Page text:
PHOENIX — Here in the triple-digit dog days when at times you can literally fry an egg on the asphalt, a couple of dozen fearless volunteers are going door to door in the southern, Latino quadrant of this desert metropolis, methodically registering new voters. The young canvassers — backed by labor and church groups — call themselves the New American Freedom Summer. But unlike their 1964 namesake that battled the Klan and the cops to defend the gallant cause of civil rights, these young volunteers are trudging through the infernal heat for — ultimately — a much less glorious, infinitely more mundane task — electing John Kerry as president.
In fairness, Arizona is also facing a noxious anti-immigrant ballot measure, and the Freedom Summer volunteers are crucial in galvanizing the vote against it. All in all, even after last week’s Democratic convention, that will be a much easier sale than cranking up proactive enthusiasm for Kerry.
The Kerry campaign is targeting this state, along with Nevada, New Mexico and Colorado, as key battleground swing states that could make or break the winner on Election Day. The stakes are huge. But the message remains Clintonian in its modest scope: “It’s all about security issues,” says a top official in the Kerry Arizona campaign. “Personal security, national security, economic security.” Missing from the agenda: peace. Or, at least, some sort of withdrawal plan from Iraq. “The war’s an issue, for sure,” says the official. “But it’s kind of an overarching thing, a backdrop, it’s not about a specific plan.”
No surprise here. So all the progressives who have been loyally tailing Kerry for the last year, fretting over his program, pushing him, cajoling him, rationalizing for him, suggesting speeches he could make and so on ad nauseam, well, you now have my permission to take the rest of the campaign off: Kerry doesn’t really care for your gratuitous suggestions. He is not going to run to the left, he is not a progressive populist, he is not going to “take back America,” he’s not going to call for an immediate withdrawal of troops, he’s not going to try to significantly expand the voter base downward and outward. Nope. He’s going to do what Democrats always do. Move as far to the right as he can and woo that 5 percent to 8 percent moderate swing vote still out there, concentrated in places like, well, this state of Arizona.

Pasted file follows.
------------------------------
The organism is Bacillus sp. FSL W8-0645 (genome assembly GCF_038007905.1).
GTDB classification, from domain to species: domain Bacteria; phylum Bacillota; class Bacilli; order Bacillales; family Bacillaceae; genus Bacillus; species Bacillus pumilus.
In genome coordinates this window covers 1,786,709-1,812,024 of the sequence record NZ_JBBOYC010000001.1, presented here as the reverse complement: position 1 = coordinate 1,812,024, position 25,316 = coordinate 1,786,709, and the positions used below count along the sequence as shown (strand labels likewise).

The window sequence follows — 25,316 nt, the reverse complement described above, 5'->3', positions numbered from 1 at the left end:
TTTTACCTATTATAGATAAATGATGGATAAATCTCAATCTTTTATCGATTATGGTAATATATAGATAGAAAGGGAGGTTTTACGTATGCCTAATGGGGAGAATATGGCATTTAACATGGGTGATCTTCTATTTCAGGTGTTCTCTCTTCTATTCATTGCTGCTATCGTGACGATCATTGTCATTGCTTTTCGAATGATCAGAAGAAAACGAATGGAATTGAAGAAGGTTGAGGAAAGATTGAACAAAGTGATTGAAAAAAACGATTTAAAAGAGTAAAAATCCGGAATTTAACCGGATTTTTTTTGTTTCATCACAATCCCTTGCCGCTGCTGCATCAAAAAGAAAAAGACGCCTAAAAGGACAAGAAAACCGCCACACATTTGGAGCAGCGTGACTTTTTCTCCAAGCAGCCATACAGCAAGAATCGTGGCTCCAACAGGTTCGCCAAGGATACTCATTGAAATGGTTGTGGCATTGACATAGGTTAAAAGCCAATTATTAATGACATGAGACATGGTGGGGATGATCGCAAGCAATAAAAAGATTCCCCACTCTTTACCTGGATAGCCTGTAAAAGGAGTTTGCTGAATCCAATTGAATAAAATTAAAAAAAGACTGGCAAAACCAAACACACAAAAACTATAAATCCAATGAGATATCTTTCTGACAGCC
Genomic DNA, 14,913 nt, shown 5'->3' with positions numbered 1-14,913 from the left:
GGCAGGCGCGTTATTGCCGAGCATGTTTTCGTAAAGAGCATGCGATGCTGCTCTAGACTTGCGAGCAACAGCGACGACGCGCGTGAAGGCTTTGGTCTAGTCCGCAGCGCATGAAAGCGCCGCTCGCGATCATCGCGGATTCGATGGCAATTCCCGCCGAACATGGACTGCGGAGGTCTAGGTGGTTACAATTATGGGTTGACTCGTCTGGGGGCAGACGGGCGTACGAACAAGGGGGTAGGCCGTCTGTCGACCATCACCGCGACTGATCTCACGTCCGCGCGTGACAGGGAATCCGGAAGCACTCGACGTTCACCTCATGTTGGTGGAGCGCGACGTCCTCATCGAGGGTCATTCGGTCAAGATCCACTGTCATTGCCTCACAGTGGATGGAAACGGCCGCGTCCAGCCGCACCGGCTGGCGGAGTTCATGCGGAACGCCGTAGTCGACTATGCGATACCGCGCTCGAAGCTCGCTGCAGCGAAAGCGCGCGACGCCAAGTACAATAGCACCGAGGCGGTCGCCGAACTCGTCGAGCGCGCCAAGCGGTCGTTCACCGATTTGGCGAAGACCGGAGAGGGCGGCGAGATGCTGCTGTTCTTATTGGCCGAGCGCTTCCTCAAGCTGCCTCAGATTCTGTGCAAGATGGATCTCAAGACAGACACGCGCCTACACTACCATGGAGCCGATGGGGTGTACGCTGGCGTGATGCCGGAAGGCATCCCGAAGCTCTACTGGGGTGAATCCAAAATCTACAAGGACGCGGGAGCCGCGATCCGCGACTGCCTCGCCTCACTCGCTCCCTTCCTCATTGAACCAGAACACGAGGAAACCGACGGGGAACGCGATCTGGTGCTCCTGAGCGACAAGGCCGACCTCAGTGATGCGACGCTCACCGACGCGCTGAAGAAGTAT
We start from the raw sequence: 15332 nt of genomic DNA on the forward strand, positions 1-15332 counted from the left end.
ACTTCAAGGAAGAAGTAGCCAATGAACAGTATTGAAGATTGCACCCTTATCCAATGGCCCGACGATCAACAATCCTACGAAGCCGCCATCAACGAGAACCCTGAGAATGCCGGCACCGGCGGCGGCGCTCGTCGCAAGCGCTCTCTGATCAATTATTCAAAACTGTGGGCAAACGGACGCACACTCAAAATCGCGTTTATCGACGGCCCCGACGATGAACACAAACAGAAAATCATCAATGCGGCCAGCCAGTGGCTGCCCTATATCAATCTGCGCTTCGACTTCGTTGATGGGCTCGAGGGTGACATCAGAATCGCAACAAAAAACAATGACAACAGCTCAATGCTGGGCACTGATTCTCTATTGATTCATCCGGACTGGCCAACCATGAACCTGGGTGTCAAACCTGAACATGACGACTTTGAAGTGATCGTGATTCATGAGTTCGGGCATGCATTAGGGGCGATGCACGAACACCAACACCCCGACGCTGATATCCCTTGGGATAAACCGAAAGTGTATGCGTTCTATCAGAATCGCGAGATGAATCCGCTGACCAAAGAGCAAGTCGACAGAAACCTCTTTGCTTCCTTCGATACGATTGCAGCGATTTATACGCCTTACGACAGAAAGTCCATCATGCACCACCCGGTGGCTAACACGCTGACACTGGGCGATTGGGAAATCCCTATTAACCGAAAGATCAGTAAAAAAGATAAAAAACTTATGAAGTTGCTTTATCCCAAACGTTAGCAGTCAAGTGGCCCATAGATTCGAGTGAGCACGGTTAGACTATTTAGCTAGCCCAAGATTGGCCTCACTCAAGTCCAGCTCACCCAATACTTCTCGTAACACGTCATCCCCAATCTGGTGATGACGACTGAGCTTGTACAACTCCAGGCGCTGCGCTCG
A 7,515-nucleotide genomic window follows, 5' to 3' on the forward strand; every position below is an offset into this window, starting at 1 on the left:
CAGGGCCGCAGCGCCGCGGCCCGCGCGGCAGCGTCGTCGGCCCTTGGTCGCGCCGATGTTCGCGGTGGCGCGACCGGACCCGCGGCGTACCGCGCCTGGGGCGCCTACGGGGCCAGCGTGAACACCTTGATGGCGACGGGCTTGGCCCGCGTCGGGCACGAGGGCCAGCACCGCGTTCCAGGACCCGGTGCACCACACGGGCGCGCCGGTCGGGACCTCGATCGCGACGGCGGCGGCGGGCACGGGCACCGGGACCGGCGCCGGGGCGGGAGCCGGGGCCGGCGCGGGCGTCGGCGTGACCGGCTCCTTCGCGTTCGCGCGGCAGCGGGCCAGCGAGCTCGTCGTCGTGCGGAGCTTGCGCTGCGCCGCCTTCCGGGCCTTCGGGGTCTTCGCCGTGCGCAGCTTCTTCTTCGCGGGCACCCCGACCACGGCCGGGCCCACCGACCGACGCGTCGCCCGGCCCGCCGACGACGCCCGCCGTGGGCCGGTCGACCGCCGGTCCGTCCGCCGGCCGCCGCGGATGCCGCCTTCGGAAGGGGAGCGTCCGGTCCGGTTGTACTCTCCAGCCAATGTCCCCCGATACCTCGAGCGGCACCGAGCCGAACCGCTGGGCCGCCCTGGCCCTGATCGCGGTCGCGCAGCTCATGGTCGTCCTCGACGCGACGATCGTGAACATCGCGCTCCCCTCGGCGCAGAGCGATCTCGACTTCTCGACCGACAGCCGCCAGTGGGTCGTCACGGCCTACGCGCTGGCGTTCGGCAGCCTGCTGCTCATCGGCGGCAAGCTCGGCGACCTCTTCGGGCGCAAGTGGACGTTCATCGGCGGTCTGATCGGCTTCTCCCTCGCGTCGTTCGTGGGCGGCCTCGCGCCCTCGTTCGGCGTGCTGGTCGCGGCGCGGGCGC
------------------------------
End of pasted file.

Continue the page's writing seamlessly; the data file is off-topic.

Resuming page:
And why shouldn’t he? What evidence is there that running to the left, as pleasing as it might be to me personally, is the key to success in November? Just repeating over and over that favoring a “bold progressive agenda” is the way to beat Republicans doesn’t necessarily make it true. Isn’t that what Dennis Kucinich did to win himself about 4 percent of the “Democratic” vote?
But if it is true, just exactly what leverage has the anti-war and progressive left brought to bear on Kerry? Early on they ceded the leadership of their street protests to a radical fringe far outside the Democratic Party, rendering the demonstrations irrelevant. Where were the big demos during the DNC? What conditions did “peace delegates” ask for in exchange for supporting Kerry? Big Labor has come out against the war, but the $65 million in union funds directed toward Kerry have no strings attached. For a full week the thousands of DNC participants cooperated in staging a neat little fiction: that a profoundly anti-war party base was cemented with “unprecedented unity” to a top ticket that had voted for the war and that still vows — with minor nuances — to stay the course.